Day 1 of my writing challenge. I spent far more time thinking about what I wanted to write than actually writing. The ideas that I mulled the most over all got thrown in the bin. The story below marks the beginning of an entirely random and unplanned adventure. Enjoy :).
The King and Queen of Pleasantville were the nicest, sweetest couple in all the lands far, far away. They were never at war with neighbouring kingdoms, since no-one had the heart to argue with folk who were so polite (and the Queen’s delightful scones were an instant pacifier for even the meanest souls). Their citizens were equally cheerful, since the generosity of their rulers knew no limits (four day weekends and free healthcare, to name a few perks). And ever since the King sent him a giant fire-resistant patchwork blanket for his birthday, the Evil Dragon of Garswick Mountains stopped using his fire-breathing for destruction and became the local co-ordinator for bonfire nights and barbecues instead.
However, amidst all the sunshine and laughter, all was not well. The King and Queen had a big problem. Their daughter, Princess Sweetheart, was without a USP (Unique Selling Point). Now, it is a truth universally acknowledged in all the lands far, far away that all eligible princes in possession of dashing smiles must be in want of a princess with a USP. Rapunzel had her golden locks, Sleeping Beauty was immune to alarm clocks and Princess Luna of the neighbouring kingdom of Lipton had a singing voice like the bark of a wolf.
How does one come to develop a USP? Simple – you need to make someone very evil, very angry. Tick off a bitter old witch – and bam! She’ll curse your dear princess behind. Annoy an evil stepmother – and score! That poisoned orange juice at brunch will enchant you away to a solitary tower somewhere in a land ever further, further away.
Without a USP, princes do not come-a-calling. Fact.
The King and Queen of Pleasantville simply found themselves unable to make anyone angry. All villains and witches directed their evil plans towards other kingdoms, and saved all their good, poison-free apples for their visits to Pleasantville (especially the Old Hag from Glargistan, who was an avid farmer in her spare time).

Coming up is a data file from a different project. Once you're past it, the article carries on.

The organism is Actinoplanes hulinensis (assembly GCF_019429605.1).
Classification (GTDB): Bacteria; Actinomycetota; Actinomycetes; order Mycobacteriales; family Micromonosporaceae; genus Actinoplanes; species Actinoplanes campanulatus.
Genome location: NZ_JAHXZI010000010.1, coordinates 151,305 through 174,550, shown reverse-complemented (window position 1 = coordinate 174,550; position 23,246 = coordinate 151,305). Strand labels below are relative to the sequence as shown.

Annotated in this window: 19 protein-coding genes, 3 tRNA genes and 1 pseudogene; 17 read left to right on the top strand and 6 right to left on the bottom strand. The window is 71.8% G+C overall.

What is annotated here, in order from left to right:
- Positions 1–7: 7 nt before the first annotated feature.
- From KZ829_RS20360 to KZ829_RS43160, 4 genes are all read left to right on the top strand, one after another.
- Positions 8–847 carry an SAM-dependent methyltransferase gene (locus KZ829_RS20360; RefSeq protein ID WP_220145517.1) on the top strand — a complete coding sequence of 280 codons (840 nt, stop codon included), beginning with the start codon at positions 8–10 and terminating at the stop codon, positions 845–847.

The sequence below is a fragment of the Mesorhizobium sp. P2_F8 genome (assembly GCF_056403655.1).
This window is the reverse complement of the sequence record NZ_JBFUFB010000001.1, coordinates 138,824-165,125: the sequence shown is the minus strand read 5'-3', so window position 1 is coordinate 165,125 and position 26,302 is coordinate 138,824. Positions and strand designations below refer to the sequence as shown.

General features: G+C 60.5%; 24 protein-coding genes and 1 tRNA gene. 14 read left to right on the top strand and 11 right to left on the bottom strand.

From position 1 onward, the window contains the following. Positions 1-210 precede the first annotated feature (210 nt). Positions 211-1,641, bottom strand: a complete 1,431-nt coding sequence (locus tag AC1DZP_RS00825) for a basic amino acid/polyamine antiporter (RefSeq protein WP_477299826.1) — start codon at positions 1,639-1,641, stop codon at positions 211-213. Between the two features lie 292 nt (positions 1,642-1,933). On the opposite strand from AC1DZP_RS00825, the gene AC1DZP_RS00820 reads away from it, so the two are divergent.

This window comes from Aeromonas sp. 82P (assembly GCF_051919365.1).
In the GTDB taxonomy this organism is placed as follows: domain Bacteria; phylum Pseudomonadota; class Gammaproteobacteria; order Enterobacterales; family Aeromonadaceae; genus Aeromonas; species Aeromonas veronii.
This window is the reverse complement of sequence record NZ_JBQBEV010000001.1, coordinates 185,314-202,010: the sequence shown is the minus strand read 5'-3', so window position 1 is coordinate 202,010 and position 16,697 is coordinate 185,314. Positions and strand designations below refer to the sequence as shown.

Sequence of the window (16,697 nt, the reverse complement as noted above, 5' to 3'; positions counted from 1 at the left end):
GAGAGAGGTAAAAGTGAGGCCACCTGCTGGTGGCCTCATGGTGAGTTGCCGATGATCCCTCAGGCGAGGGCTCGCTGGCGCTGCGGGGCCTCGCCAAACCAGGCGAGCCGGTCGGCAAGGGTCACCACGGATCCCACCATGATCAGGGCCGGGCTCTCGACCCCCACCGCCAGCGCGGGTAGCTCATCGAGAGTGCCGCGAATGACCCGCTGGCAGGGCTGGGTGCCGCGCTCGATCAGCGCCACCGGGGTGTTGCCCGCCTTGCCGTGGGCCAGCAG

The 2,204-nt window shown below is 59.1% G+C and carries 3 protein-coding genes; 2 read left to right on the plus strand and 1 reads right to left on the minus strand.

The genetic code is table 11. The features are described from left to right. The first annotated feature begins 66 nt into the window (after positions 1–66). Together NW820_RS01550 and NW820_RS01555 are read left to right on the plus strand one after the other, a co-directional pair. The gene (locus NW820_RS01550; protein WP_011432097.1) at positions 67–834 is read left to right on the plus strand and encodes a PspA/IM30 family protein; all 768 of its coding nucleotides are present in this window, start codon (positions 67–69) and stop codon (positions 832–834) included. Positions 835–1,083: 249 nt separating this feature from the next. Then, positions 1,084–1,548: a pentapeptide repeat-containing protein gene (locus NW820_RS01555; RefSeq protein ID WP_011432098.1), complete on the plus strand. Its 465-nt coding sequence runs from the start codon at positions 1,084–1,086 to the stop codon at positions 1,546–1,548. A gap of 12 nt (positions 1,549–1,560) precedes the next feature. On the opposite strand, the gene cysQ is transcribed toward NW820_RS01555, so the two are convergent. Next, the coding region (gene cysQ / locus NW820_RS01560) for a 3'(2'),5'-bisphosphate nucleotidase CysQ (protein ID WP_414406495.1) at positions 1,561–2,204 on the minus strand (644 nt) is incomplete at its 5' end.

The years passed, and Princess Sweetheart edged ever closer to her thirtieth birthday, still without a USP to her name. The King and Queen became ever more anxious that their sweet, beloved daughter was to remain a lonesome spinster for life.
But here’s the dealio, dear reader: Princess Sweetheart was not ‘sweet’ at all. In fact, she was perfectly horrid. Her parents were blindly oblivious to this; in their eyes she was the sweetest of darlings. And since they were the nicest folks that ever were, nobody had the heart to break it to them that they had given birth to a certified meanie. Grumpy, scowling and deeply anti-social; Princess Sweetheart was the antithesis of her name. Many a villain found themselves tempted to curse her after making her acquaintance, but the sweet nature of her parents had somehow managed to shield her from evil throughout her life. As much as she was nasty, their niceness just always seemed to balance it all out.
However, Princess Sweetheart’s luck (of lack of, depending on your perspective) was about to run out. The fateful month of her thirtieth birthday is where our story really begins…
To Be Continued…